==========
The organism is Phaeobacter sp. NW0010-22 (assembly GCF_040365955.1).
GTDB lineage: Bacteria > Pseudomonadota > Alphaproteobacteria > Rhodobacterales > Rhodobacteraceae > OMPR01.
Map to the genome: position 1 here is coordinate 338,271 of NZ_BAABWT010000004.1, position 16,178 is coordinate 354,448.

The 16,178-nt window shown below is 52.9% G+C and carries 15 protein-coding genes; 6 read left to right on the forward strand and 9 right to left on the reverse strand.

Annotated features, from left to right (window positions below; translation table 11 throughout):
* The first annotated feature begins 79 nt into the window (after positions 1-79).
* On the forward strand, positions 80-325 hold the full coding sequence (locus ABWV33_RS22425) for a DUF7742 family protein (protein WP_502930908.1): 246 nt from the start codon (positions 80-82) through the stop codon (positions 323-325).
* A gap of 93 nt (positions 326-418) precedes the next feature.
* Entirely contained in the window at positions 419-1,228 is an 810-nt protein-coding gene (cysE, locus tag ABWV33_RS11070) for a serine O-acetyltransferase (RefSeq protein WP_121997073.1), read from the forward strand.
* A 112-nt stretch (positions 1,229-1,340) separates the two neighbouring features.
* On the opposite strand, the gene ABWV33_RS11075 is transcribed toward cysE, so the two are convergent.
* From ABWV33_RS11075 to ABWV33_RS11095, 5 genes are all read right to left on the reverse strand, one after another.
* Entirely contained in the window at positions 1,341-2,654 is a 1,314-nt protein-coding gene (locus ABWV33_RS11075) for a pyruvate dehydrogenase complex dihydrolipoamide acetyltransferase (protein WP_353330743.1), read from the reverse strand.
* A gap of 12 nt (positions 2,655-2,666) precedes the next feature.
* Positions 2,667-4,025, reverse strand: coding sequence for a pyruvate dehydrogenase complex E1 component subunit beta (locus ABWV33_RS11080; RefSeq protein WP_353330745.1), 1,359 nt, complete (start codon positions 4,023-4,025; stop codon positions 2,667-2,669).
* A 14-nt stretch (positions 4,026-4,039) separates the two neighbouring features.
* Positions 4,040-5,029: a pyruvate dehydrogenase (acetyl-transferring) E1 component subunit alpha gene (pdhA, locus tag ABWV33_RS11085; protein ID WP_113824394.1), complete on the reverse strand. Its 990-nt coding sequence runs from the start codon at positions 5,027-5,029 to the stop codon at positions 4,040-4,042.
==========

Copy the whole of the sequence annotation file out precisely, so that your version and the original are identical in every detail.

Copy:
The organism is Phaeobacter sp. NW0010-22 (assembly GCF_040365955.1).
GTDB lineage: Bacteria > Pseudomonadota > Alphaproteobacteria > Rhodobacterales > Rhodobacteraceae > OMPR01.
Map to the genome: position 1 here is coordinate 338,271 of NZ_BAABWT010000004.1, position 16,178 is coordinate 354,448.

The 16,178-nt window shown below is 52.9% G+C and carries 15 protein-coding genes; 6 read left to right on the forward strand and 9 right to left on the reverse strand.

Annotated features, from left to right (window positions below; translation table 11 throughout):
* The first annotated feature begins 79 nt into the window (after positions 1-79).
* On the forward strand, positions 80-325 hold the full coding sequence (locus ABWV33_RS22425) for a DUF7742 family protein (protein WP_502930908.1): 246 nt from the start codon (positions 80-82) through the stop codon (positions 323-325).
* A gap of 93 nt (positions 326-418) precedes the next feature.
* Entirely contained in the window at positions 419-1,228 is an 810-nt protein-coding gene (cysE, locus tag ABWV33_RS11070) for a serine O-acetyltransferase (RefSeq protein WP_121997073.1), read from the forward strand.
* A 112-nt stretch (positions 1,229-1,340) separates the two neighbouring features.
* On the opposite strand, the gene ABWV33_RS11075 is transcribed toward cysE, so the two are convergent.
* From ABWV33_RS11075 to ABWV33_RS11095, 5 genes are all read right to left on the reverse strand, one after another.
* Entirely contained in the window at positions 1,341-2,654 is a 1,314-nt protein-coding gene (locus ABWV33_RS11075) for a pyruvate dehydrogenase complex dihydrolipoamide acetyltransferase (protein WP_353330743.1), read from the reverse strand.
* A gap of 12 nt (positions 2,655-2,666) precedes the next feature.
* Positions 2,667-4,025, reverse strand: coding sequence for a pyruvate dehydrogenase complex E1 component subunit beta (locus ABWV33_RS11080; RefSeq protein WP_353330745.1), 1,359 nt, complete (start codon positions 4,023-4,025; stop codon positions 2,667-2,669).
* A 14-nt stretch (positions 4,026-4,039) separates the two neighbouring features.
* Positions 4,040-5,029: a pyruvate dehydrogenase (acetyl-transferring) E1 component subunit alpha gene (pdhA, locus tag ABWV33_RS11085; protein ID WP_113824394.1), complete on the reverse strand. Its 990-nt coding sequence runs from the start codon at positions 5,027-5,029 to the stop codon at positions 4,040-4,042.